We also recommend driving next to some kind of wall: like a cliff-face, tunnel or cutting.

The VQ37 produces a wonderfully bassy exhaust note when under load, overlaid by a roaring induction noise from its two air-intakes. Dropping the roof adds to the auditory experience from the driver’s seat, and allows you to better appreciate the 370Z’s sonic delights.

The 370Z Roadster is a pleasant surprise along a twisting road. Far from being a floppy-handling pose-mobile, it feels taut, well-damped and responsive. Sure, 1600kg is a fair amount of heft for a car the size of the 370Z, but dynamically speaking it hides its weight well.

Reef the tiller left or right, and the Roadster’s nose responds with a crispness that echoes the handling of the hardtop.

The steering wheel is communicative and nicely weighted. The chunky wheel is satisfying to grip; it’s just a shame it’s not possible to bring it closer to your chest.

But it is the Roadster's dynamics that dominate the story and sweep these niggles from mind.
Underneath, there is a wonderfully balanced chassis. And with damping that is neither rock-hard nor marshmallow-soft, it’s compliant enough to absorb minor bumps but stiff enough to keep the body in check during rapid left-right transitions.

The new 19-inch forged Rays wheels are an excellent fit for the Z. With 275-section Bridgestones now fitted to the rear wheels and 245-section tyres sitting up front, there’s more rubber contacting the road, thus creating more grip.

Being forged, the larger Rays rims aren’t substantially heavier than the Coupe’s 18-inch cast alloys, and the increase in total unsprung weight is negligible. Consequently, ride quality is unaffected.

But despite the extra grip, there’s still more than enough grunt from the Z’s 245kW V6 to break traction.
Even with stability control activated, a mild degree of rear slip can be generated under hard acceleration, while disabling VSC means greater angles can be dialled up.

Do the latter at your own risk though: with its shorter wheelbase the 370Z’s chassis is unforgiving of ham-fisted attempts at drifting, and such activities are best confined to the racetrack.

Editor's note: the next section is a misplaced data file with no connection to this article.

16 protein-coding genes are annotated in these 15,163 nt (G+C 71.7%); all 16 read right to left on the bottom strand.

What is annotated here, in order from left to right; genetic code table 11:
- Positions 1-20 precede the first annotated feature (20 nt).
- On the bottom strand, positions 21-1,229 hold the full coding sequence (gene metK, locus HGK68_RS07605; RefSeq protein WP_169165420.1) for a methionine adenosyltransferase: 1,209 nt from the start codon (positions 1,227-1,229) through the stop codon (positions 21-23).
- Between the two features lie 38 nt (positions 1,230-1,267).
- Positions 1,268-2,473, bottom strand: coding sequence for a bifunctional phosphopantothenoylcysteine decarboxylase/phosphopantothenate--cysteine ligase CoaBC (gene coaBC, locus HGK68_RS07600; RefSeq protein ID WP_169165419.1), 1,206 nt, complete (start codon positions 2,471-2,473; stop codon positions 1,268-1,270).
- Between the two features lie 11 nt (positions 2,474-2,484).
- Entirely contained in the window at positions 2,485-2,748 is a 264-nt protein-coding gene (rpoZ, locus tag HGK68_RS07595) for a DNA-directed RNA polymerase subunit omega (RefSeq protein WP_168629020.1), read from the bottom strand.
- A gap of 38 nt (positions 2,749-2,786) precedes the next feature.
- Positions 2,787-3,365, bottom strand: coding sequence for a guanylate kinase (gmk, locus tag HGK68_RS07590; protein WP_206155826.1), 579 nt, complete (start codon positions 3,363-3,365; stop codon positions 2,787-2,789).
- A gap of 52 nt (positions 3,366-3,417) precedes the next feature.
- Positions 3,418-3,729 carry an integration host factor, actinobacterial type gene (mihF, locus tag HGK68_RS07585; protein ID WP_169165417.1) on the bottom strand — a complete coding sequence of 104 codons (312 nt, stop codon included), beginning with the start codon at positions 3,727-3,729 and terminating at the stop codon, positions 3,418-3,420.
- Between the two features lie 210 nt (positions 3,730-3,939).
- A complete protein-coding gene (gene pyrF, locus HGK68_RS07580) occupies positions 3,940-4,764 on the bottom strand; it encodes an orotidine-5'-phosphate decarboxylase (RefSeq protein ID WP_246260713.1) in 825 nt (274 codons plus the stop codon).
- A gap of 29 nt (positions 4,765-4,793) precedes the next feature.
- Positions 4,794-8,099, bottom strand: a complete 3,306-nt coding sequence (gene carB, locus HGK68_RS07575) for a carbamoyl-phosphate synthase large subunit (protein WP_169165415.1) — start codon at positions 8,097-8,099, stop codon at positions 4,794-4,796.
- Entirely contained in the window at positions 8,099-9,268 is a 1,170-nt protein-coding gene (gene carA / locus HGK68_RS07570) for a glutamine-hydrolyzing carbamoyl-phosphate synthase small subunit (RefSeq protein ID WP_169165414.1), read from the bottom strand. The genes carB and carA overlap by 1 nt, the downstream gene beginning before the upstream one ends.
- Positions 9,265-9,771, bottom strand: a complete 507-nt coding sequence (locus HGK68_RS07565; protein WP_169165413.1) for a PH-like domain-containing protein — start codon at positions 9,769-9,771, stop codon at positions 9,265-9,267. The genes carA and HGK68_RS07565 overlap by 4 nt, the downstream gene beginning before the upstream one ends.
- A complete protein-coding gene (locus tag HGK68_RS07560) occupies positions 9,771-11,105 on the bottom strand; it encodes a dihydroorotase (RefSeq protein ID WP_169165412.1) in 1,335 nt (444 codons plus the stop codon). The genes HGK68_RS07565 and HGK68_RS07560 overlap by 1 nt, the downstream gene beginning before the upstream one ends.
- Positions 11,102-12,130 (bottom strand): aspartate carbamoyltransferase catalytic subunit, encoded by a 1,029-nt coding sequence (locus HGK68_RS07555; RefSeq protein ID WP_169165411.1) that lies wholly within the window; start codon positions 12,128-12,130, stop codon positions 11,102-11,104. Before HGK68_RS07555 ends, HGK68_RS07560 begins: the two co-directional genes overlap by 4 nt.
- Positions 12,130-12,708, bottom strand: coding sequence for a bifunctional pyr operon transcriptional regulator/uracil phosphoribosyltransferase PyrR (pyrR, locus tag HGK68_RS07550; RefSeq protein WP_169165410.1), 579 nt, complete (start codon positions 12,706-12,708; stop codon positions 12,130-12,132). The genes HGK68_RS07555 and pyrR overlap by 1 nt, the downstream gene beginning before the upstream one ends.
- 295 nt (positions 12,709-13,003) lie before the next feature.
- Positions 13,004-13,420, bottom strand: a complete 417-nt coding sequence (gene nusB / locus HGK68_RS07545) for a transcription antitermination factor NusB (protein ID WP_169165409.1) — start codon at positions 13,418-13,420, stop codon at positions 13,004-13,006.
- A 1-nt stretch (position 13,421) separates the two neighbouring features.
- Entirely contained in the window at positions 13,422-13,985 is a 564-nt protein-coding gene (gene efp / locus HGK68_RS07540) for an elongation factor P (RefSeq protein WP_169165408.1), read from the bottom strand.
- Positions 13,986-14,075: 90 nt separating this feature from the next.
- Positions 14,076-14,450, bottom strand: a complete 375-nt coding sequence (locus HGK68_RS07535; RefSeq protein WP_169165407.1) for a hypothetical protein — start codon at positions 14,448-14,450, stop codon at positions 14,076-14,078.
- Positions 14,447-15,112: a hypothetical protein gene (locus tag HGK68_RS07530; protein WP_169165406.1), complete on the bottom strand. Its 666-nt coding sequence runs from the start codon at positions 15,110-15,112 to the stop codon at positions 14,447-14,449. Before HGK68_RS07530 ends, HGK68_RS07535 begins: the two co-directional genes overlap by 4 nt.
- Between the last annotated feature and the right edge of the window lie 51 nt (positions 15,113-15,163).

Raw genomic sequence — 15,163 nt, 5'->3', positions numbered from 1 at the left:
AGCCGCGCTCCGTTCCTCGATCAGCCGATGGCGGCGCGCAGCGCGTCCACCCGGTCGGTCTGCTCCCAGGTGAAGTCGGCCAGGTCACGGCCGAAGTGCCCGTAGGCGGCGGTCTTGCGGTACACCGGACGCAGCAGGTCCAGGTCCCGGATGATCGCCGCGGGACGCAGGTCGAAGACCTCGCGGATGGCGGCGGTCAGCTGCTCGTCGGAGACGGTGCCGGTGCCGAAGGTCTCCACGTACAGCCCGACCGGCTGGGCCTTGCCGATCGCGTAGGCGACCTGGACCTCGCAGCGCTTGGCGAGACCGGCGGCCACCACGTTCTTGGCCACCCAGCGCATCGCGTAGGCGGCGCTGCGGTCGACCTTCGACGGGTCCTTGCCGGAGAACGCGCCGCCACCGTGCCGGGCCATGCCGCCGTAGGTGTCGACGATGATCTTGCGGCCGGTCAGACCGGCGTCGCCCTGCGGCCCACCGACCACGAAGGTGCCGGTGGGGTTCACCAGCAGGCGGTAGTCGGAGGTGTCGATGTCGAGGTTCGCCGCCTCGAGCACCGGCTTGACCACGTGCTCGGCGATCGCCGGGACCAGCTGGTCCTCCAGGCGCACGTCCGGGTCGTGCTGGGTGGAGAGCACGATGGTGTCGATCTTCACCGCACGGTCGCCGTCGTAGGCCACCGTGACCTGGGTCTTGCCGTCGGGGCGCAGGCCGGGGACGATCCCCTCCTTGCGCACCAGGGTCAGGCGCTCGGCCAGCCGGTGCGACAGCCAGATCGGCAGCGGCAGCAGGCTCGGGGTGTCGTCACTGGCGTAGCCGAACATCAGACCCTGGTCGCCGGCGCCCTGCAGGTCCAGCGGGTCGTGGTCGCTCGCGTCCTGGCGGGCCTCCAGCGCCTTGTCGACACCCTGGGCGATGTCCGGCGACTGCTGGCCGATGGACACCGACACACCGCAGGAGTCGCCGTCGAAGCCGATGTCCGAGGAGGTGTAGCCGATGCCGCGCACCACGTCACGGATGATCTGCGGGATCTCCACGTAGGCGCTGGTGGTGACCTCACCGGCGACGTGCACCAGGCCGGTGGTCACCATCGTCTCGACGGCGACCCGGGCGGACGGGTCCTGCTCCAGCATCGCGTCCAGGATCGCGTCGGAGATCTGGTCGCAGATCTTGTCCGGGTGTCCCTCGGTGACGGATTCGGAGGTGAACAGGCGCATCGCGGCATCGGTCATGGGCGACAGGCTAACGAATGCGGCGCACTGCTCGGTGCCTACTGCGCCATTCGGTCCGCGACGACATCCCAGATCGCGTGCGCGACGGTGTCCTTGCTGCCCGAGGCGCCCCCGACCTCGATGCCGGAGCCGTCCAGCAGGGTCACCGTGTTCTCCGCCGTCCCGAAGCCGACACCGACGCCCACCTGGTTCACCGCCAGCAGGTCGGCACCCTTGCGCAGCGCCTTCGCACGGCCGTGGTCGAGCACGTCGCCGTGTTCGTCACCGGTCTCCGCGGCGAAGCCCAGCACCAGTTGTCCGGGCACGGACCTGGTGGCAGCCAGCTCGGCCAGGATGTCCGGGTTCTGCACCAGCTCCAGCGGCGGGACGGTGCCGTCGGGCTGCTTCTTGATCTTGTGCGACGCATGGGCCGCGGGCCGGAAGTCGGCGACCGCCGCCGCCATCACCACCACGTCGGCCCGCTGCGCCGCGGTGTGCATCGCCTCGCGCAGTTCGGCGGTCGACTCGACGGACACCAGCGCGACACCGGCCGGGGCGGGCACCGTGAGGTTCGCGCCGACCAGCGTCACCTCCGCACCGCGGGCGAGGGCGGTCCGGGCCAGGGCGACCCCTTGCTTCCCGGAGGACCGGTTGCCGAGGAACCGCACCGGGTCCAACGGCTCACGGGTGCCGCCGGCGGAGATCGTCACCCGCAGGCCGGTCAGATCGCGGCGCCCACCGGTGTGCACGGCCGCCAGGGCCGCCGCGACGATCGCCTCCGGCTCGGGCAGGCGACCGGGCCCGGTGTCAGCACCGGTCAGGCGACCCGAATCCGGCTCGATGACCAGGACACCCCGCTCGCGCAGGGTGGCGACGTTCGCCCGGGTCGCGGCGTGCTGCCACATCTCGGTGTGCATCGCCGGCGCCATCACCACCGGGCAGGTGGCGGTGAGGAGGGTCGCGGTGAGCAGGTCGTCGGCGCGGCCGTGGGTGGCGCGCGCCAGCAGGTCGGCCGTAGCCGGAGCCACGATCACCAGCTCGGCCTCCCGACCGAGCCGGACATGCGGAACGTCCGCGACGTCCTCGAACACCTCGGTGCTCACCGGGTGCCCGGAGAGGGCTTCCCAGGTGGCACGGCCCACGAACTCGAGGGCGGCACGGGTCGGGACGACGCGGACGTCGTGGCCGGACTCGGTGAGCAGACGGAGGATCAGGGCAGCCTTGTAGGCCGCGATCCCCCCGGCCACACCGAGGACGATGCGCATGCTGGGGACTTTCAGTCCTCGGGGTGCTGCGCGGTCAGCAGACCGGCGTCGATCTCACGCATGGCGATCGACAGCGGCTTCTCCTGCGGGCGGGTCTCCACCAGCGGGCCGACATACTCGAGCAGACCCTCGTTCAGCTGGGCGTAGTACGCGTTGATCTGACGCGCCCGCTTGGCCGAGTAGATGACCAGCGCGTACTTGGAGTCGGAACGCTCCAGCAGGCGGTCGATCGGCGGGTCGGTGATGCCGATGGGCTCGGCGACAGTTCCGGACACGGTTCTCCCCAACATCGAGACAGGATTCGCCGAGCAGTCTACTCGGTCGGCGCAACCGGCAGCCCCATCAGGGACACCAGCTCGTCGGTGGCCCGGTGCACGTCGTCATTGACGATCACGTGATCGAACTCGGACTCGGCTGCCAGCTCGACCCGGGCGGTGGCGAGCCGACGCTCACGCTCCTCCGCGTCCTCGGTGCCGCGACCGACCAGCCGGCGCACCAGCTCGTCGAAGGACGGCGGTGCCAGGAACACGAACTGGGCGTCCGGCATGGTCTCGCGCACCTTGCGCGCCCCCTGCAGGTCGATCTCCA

With 245kW and 363Nm at its disposal, the 370Z Roadster can pile on speed at a rate that challenges the BMW 135i Convertible and BMW Z4 sDrive35i. In terms of other Japanese roadsters, the Z soundly bests the Mazda MX-5 and the ageing Honda S2000 in the go-fast stakes.

Nissan doesn’t quote any performance figures for the 370Z, but we managed to get our test car from 0- 100km/h in a sprightly 5.7 seconds.

Our tester was equipped with the six-speed manual transmission, which also brings Nissan’s SynchroRev Match system. SynchroRev Match is no gimmick, and by automatically blipping the throttle on downchanges it all-but eliminates drivetrain shock during hard driving.

Not only does that make spirited jaunts through mountain passes less taxing, but it also reduces the likelihood of losing traction at the rear wheels when downshifting on the approach to a corner.

The brakes are just as capable as the engine, and rein in the Roadster with no fuss, no screeching and no fade.

With 355mm front discs and 350mm rear discs clamped by four-piston and two-piston calipers, they should be more than robust enough for the odd track day too.


The Verdict

After the disappointing performance of its predecessor, the 370Z Roadster finally gives Nissan a properly sporting modern convertible.

Not only that, but it’s also a viable (and perhaps - dare we say it - more desirable) alternative to the 370Z coupe.

In the hardtop you’re insulated from what’s around you, but not so in the Roadster. With the ability to drop the roof, you’re no longer disconnected from the sights, the sounds and the aromas of your surrounding environs.

At any speed, it is altogether more intimate, more personal.

In exchange, you lose a fair bit of boot space (Nissan reckons you can still shoehorn a golf bag into it though) and the car gains a few kilos.

But drop the hood, point that long, shapely bonnet towards a twisting piece of tarmac and step on the throttle, and those minor concerns will cease to matter.
It's that convertible thing. Going topless sure is fun.